Other boats may need to have their plans approved by the USCG. As noted in other threads the approval process may be expedited if a PE has signed/stamped the plans. Boats for use solely on the non-federal waters of a single state may have to meet specific state requirements.
     
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  4. zstine
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    zstine Senior Member

    Thanks you jehardiman and DCockey for your replies. I read the linked threads and the 'Qual for small craft design biz' was particularly informative.

    This statement made me say hmmm!? And I think it's the nuance between 'selling plans' vice 'developing/designing plans'. It sounds almost like someone can calculate scantlings, stability, etc and develop a boat's plans, then sell them without issue since 'he's just selling a drawing' like it's a piece of art. But If you pay someone up front to develop the plans, then they legally need a license!? huh.. Well, that logic fails, but laws aren't always logical.

    Jehardiman, You identified in the aforementioned thread, a NJ law stating (paraphrasing) that any calculations that effect "safeguarding life, health or property" would require an engineering license. If that is true, how can someone perform scanting, and stability calculations to develop plans and then legally sell them in NJ if they don't have an engineering license? Assuming those calculations are considered 'safety of life', then the plans would need to be signed by a licensed PE or NA.

    Scenario. Joe buys Bob's Boat Design for $500 off the internet. Joe documents build is meticulously in accordance with Bob's design. A 25ft, 140 hp sport fisher with hull plating of 1/4" ply and 1 layer of 1708, per Bob's plans. Joe and a friend take the boat out in relatively benign conditions and soon find the boat is listing. The hull plating failed, the boat capsizes and Joe's friend is knocked out and drowns. Who's liable for the wrongful death? Joe the builder, Bob the designer.. else? Let's assume Bob is not a licensed engineer, since I'm pretty sure he would be at fault if he was. thoughts?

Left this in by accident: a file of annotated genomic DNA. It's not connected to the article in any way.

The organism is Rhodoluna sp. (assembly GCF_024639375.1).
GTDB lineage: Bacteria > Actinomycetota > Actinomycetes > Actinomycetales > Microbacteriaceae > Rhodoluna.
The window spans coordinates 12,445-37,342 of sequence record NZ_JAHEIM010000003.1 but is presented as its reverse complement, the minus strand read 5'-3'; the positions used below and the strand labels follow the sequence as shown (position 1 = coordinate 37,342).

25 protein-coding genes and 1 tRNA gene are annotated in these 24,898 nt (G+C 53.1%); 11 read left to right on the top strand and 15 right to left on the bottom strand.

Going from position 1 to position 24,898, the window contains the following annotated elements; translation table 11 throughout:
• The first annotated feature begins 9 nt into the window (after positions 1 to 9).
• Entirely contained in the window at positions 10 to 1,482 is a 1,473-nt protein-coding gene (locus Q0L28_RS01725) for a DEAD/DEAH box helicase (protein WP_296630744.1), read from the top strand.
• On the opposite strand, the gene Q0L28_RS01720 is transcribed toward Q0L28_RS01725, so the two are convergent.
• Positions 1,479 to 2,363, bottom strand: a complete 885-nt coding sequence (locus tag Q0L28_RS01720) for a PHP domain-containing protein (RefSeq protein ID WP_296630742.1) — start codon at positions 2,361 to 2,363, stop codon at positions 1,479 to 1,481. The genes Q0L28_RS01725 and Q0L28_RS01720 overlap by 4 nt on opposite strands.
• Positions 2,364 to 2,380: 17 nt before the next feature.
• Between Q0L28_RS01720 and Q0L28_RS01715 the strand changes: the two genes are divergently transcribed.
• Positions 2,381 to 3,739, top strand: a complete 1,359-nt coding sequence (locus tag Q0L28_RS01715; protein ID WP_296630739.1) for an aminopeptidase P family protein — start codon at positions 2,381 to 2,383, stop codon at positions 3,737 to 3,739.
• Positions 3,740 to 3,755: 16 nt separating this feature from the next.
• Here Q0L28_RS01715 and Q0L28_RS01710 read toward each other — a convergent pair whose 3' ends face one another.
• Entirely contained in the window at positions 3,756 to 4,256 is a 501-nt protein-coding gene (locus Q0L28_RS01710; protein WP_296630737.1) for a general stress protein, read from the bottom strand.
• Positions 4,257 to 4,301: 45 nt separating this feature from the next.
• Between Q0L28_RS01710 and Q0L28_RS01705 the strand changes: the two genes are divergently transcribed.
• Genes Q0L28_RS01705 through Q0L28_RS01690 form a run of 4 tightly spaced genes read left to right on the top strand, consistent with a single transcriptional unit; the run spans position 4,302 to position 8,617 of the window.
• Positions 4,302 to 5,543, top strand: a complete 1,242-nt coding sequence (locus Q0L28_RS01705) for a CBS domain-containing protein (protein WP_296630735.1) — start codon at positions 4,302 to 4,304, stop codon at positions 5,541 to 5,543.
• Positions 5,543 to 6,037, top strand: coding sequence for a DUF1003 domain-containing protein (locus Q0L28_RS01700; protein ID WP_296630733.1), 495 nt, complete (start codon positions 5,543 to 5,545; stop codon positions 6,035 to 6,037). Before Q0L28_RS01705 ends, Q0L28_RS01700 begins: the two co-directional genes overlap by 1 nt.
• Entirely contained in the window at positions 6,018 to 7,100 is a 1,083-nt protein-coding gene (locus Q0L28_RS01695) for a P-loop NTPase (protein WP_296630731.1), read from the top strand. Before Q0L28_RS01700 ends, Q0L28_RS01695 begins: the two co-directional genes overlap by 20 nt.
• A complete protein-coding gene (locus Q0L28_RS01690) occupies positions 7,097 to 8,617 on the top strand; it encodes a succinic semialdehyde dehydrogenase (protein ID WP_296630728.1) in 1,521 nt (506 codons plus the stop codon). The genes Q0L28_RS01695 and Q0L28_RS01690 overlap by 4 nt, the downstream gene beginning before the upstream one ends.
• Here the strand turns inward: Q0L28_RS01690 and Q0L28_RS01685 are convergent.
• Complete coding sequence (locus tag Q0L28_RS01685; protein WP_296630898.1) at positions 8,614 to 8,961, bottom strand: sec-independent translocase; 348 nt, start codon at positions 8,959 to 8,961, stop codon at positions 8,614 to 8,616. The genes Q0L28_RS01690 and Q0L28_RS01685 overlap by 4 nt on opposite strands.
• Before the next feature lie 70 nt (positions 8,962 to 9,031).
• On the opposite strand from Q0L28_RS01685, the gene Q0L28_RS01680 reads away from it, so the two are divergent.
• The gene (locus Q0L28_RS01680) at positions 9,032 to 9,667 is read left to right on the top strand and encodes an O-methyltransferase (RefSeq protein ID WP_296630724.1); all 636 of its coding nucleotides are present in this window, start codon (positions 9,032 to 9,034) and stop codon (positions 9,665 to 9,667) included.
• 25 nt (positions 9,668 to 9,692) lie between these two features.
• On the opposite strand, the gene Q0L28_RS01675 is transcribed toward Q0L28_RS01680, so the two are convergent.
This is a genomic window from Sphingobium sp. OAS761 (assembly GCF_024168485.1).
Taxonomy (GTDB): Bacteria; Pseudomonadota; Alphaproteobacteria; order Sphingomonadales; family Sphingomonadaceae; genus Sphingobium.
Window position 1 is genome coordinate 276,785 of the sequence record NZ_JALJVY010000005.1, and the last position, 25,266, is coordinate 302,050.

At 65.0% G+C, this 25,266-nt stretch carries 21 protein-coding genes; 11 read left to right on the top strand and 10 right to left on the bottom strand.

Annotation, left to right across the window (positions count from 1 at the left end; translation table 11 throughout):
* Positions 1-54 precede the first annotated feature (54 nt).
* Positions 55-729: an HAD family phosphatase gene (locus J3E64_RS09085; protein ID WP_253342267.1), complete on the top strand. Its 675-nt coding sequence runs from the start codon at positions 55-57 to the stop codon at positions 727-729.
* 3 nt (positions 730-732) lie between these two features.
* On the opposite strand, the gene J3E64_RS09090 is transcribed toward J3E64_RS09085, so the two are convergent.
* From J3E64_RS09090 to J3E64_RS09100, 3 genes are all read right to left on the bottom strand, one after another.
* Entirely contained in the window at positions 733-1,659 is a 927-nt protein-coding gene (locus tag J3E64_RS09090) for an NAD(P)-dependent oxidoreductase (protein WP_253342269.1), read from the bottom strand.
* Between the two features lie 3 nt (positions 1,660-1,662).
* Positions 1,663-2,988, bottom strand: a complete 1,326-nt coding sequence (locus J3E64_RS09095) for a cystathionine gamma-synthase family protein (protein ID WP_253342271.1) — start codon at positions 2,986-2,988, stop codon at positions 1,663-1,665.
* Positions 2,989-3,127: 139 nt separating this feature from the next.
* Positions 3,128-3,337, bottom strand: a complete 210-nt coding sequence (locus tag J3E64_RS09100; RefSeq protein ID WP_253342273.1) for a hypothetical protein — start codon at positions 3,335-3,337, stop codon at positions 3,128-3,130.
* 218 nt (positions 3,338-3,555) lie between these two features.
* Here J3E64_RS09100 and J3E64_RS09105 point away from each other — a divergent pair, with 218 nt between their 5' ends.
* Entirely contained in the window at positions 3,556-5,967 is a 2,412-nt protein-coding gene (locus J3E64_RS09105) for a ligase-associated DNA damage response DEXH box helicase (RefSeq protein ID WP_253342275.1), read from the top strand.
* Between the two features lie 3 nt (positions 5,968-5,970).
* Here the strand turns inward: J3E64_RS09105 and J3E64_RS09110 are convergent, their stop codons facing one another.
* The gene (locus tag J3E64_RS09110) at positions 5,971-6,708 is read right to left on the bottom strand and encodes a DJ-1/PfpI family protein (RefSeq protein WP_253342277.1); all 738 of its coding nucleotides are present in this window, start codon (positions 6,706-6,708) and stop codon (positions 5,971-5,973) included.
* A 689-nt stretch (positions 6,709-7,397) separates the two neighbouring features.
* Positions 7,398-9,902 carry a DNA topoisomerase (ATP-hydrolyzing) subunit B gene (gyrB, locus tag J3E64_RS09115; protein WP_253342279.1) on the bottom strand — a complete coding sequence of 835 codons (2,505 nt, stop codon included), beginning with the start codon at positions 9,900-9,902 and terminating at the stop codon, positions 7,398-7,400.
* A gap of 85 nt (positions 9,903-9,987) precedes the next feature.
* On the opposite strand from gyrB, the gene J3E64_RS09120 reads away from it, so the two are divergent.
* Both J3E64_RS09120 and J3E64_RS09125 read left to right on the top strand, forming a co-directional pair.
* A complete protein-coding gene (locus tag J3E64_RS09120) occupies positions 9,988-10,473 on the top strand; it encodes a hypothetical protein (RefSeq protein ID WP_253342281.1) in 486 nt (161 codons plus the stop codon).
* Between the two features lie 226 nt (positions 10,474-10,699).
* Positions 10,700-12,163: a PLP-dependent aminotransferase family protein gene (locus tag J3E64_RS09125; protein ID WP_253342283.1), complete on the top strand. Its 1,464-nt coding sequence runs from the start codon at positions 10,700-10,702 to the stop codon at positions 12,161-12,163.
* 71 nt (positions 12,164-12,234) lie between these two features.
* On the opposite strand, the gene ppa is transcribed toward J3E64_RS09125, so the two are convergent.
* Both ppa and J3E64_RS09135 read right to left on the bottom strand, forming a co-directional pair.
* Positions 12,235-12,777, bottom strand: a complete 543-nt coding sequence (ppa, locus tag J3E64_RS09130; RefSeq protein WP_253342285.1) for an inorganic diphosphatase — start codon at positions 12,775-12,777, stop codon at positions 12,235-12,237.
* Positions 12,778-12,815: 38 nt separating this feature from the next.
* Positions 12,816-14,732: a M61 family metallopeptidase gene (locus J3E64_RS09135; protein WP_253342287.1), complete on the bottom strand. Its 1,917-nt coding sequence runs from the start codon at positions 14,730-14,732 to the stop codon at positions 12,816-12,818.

5. jehardiman
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    jehardiman Senior Member

    Sighhhhh. It is important to remember that law and tort are two different cases. Talk to OJ about that.

    So back to the NJ question, I think it would matter if the calculation was done in NJ and the accident happened in NJ. The Interstate Commerce clause of the US Constitution ( Article 1, Section 8, Clause 3) has been stretched to cover lots of things. If the CFR's are met, then without gross negligence, this get tossed into the scrum of a jury.

    This could be a question for LegalEagle. https://www.youtube.com/c/LegalEagle/videos
     
  6. zstine
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    zstine Senior Member

    Ah, the legal system, clear as mud to a layman like me. OJ wouldn't take my call, so I had to do a bit of reading about tort vs criminal law. In the scenario where Bob's actions hurt an individual, the case may be tried in civil court under tort law where monetary penalties would be applied. Bob could be found liable and fined even if he didn't break any codified law. However, if Bob sold dozens of plans in NJ, NJ considers his plans to fall under an 'engineering service' legally codified to require licensing and Bob is hurting society, then the state may press criminal charges and Bob could go to jail.

    A layman like me would think that if Bob is doing business in NJ, then Bob needs to comply with the laws of the state of NJ, including paying sales tax to NJ and having his 'engineered plans' signed by a PE/NA, if NJ does indeed require that by law. Then you bring up The Interstate Commerce clause and after reading the law.cornell.edu write up on it, I see how muddy this gets. Bob's out of state, so can NJ even regulate his 'plans' or is it under Federal purview?